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Wagon train to roll through ‘Best of 12’ cities June 16-19
June 13, 2011

By Starrla Cray
Staff Writer

MEEKER, WRIGHT COUNTIES, MN – The weekend for wagons, horses, and old-fashioned excitement is approaching at lightning speed, and the “Best of 12” cities are ready and waiting.

“Follow the signs on Highway 12 that say ‘Wagon Train,’” Best of 12 committee member Harlan Lewis said.

Thursday through Sunday, June 16-19, the “train” of covered wagons will travel from Dassel to Delano, crossing the cities of Cokato, Howard Lake, Waverly, and Montrose.

“Each of the communities has something unique going on,” Lewis said.

Local Lions Clubs will be providing food for wagon train volunteers throughout the weekend.

Depending on the number of participants, meals may be available for the public, as well.

The wagon train will assemble in Dassel the evening of Thursday, June 16 in the Summit Hills Addition (located on Summit Cove off of Fifth Street North). According to Dassel Area Chamber of Commerce member Elisabeth Schmieg, The Prairie Fiddlers and Aani Onnen will perform beginning at 6:30 p.m.

The public is invited to bring lawn chairs and a picnic supper, and spend the evening enjoying the music and a bonfire. The next morning, at about 8:30 or 9 a.m., the train will leave Dassel and travel on county roads for five miles.

The horses will take a short water break before heading into Cokato. The Meeker County Mounted Patrol might lead the procession to the end of Meeker County (about three miles).

The next stop on the journey will be at Peterson Park in downtown Cokato. The wagon train will arrive about noon, and stay until about 1:30 p.m. “We’re going to circle the nursing home and the elementary school,” Lewis said.

Volunteers from the museum dressed in old-fashioned attire will be on-hand for photo opportunities.

Howard Lake
From there, the group will take backroads to the Wright County Fairgrounds in Howard Lake, arriving at about 4:30 p.m.

The Howard Lake Police Department will monitor the fairgrounds and escort the train through town.

Traditional contests and a bonfire are planned for the evening’s entertainment.

The Howard Lake Business Association will provide breakfast for the volunteers, and at about 9 a.m. Saturday, June 18, the train will head east once again.

The train will arrive in Waverly about noon, stopping for food and photo opportunities with the public two blocks south of Highway 12.

After lunch (about 1:15 p.m.), the train will pause briefly near Railroad Park.

About 4 p.m., the group will arrive at Lions Park in Montrose, next to the fire hall.

“Montrose has really stepped up to the plate,” Lewis said, explaining that fun and games for children are planned for the entire afternoon.

The wagon train will be served stew at the Montrose Community Center in the evening. The next morning, Sunday, June 19, is Fathers Day, and the Lions Club is planning to have a pancake breakfast for the volunteers.

After the meal, the train will head to Delano, with one water stop in between.

At about 1 p.m., it will come down Buffalo Street to Bridge Avenue, cross over Highway 12, cross over the bridge, and turn north on River Street, ending at Central Park.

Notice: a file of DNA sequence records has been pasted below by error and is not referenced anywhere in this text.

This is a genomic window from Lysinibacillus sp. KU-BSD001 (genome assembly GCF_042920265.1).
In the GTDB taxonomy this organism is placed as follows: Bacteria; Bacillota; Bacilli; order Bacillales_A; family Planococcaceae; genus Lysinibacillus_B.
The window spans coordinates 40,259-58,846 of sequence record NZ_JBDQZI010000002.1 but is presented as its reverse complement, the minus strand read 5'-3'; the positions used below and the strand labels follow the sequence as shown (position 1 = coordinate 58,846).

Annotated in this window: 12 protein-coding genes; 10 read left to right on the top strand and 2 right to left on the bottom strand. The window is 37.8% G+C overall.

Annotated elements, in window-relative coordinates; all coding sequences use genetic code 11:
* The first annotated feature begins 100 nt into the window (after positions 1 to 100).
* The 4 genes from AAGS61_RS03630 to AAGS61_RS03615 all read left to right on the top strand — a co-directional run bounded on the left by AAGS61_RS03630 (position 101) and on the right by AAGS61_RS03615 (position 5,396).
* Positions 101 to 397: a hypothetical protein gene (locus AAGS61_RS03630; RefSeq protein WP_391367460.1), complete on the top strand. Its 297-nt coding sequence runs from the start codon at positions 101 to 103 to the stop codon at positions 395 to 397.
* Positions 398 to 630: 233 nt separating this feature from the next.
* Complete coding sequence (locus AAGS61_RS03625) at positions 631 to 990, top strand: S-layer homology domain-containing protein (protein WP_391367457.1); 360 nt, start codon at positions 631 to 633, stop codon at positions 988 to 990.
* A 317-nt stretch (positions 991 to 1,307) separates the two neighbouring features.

According to Lewis, the route will provide great photo opportunities.

Delano Lions Club will have activities at Central Park Sunday afternoon. 

Until about 4 p.m., the public will be able to check out the wagon train, as well as the equipment horse owners use for transportation.

“The wagon train people have pretty extensive units,” Lewis said. “They are really putting in a lot of effort and expense to be part of this.”

A unique plan
The idea for a wagon train developed from the Best of 12 committee, which was formed in 2010 to market local cities along Highway 12 in an efficient, unified manner.

Creating a wagon train event takes a large amount of planning and cooperation, according to Lewis.

A trailer will follow the train at all times, in case an animal becomes fatigued or injured.

“We also follow with what we call a ‘pooper scooper,’” Lewis said. “We clean as we go.”

For the convenience of the wagon train riders, a handicapped-accessible portable toilet will also be available throughout the journey.

The train is trying to stay off Highway 12 as much as possible to avoid traffic, but it will need to cross over it a total of about nine times.

Each time, the police will block the road, but drivers shouldn’t have to wait more than a few minutes.

“I think we’ve got great police cooperation,” Lewis said.

Railroad crossings also require planning.

An hour before the group is expected to cross a railroad track, a call will be made to the railroad company. Fifteen minutes before, another call will be made to make sure the path is still clear.

“We actually have to lay down rubber mats for the horses to walk on,” Lewis said.

If a train is nearby, the operator will be directed not to blow the whistle.

“Whistles and horses don’t always work out well,” Lewis said.

Ahead of the group, a vehicle will display a large “Wagon Train Ahead” sign.

“. . . everything takes quite a bit of time to coordinate,” Lewis said.

To learn more about the wagon train, contact Christian at (763) 561-0100 or wagon master Jon Olson at (763) 323-5789.

For more information about wagon-train events, contact the city hall in the community of interest.

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